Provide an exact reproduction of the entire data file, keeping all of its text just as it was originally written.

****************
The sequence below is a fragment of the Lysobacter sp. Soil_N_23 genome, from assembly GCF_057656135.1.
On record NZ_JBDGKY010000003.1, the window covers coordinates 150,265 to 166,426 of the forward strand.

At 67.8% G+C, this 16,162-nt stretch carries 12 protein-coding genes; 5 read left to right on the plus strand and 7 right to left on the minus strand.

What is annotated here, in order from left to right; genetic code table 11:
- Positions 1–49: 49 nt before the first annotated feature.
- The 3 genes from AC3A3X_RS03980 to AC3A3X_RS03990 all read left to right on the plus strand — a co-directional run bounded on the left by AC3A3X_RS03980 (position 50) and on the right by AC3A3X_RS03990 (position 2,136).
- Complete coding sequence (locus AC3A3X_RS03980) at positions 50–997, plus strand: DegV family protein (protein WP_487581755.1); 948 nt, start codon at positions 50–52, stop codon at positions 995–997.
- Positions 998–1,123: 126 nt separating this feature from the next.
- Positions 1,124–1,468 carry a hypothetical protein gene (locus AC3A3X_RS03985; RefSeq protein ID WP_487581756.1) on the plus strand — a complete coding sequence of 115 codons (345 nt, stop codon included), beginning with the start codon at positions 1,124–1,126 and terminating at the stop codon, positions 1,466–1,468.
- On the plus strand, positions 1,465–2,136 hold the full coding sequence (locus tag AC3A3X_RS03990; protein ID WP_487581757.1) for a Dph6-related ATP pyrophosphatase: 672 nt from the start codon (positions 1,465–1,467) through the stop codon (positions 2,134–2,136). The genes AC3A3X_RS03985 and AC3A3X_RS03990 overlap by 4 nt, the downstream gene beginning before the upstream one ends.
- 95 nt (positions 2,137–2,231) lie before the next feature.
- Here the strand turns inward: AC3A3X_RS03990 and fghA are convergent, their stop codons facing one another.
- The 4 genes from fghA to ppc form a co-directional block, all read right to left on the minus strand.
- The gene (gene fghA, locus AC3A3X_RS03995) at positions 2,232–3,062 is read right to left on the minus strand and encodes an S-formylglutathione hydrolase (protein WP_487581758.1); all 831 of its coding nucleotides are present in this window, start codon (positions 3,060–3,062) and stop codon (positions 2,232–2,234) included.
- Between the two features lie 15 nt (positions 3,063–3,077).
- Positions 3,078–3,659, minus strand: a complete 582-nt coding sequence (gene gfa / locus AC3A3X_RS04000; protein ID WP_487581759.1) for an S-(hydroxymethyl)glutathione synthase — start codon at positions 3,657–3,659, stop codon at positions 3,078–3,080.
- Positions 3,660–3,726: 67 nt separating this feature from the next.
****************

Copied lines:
The sequence below is a fragment of the Lysobacter sp. Soil_N_23 genome, from assembly GCF_057656135.1.
On record NZ_JBDGKY010000003.1, the window covers coordinates 150,265 to 166,426 of the forward strand.

At 67.8% G+C, this 16,162-nt stretch carries 12 protein-coding genes; 5 read left to right on the plus strand and 7 right to left on the minus strand.

What is annotated here, in order from left to right; genetic code table 11:
- Positions 1–49: 49 nt before the first annotated feature.
- The 3 genes from AC3A3X_RS03980 to AC3A3X_RS03990 all read left to right on the plus strand — a co-directional run bounded on the left by AC3A3X_RS03980 (position 50) and on the right by AC3A3X_RS03990 (position 2,136).
- Complete coding sequence (locus AC3A3X_RS03980) at positions 50–997, plus strand: DegV family protein (protein WP_487581755.1); 948 nt, start codon at positions 50–52, stop codon at positions 995–997.
- Positions 998–1,123: 126 nt separating this feature from the next.
- Positions 1,124–1,468 carry a hypothetical protein gene (locus AC3A3X_RS03985; RefSeq protein ID WP_487581756.1) on the plus strand — a complete coding sequence of 115 codons (345 nt, stop codon included), beginning with the start codon at positions 1,124–1,126 and terminating at the stop codon, positions 1,466–1,468.
- On the plus strand, positions 1,465–2,136 hold the full coding sequence (locus tag AC3A3X_RS03990; protein ID WP_487581757.1) for a Dph6-related ATP pyrophosphatase: 672 nt from the start codon (positions 1,465–1,467) through the stop codon (positions 2,134–2,136). The genes AC3A3X_RS03985 and AC3A3X_RS03990 overlap by 4 nt, the downstream gene beginning before the upstream one ends.
- 95 nt (positions 2,137–2,231) lie before the next feature.
- Here the strand turns inward: AC3A3X_RS03990 and fghA are convergent, their stop codons facing one another.
- The 4 genes from fghA to ppc form a co-directional block, all read right to left on the minus strand.
- The gene (gene fghA, locus AC3A3X_RS03995) at positions 2,232–3,062 is read right to left on the minus strand and encodes an S-formylglutathione hydrolase (protein WP_487581758.1); all 831 of its coding nucleotides are present in this window, start codon (positions 3,060–3,062) and stop codon (positions 2,232–2,234) included.
- Between the two features lie 15 nt (positions 3,063–3,077).
- Positions 3,078–3,659, minus strand: a complete 582-nt coding sequence (gene gfa / locus AC3A3X_RS04000; protein ID WP_487581759.1) for an S-(hydroxymethyl)glutathione synthase — start codon at positions 3,657–3,659, stop codon at positions 3,078–3,080.
- Positions 3,660–3,726: 67 nt separating this feature from the next.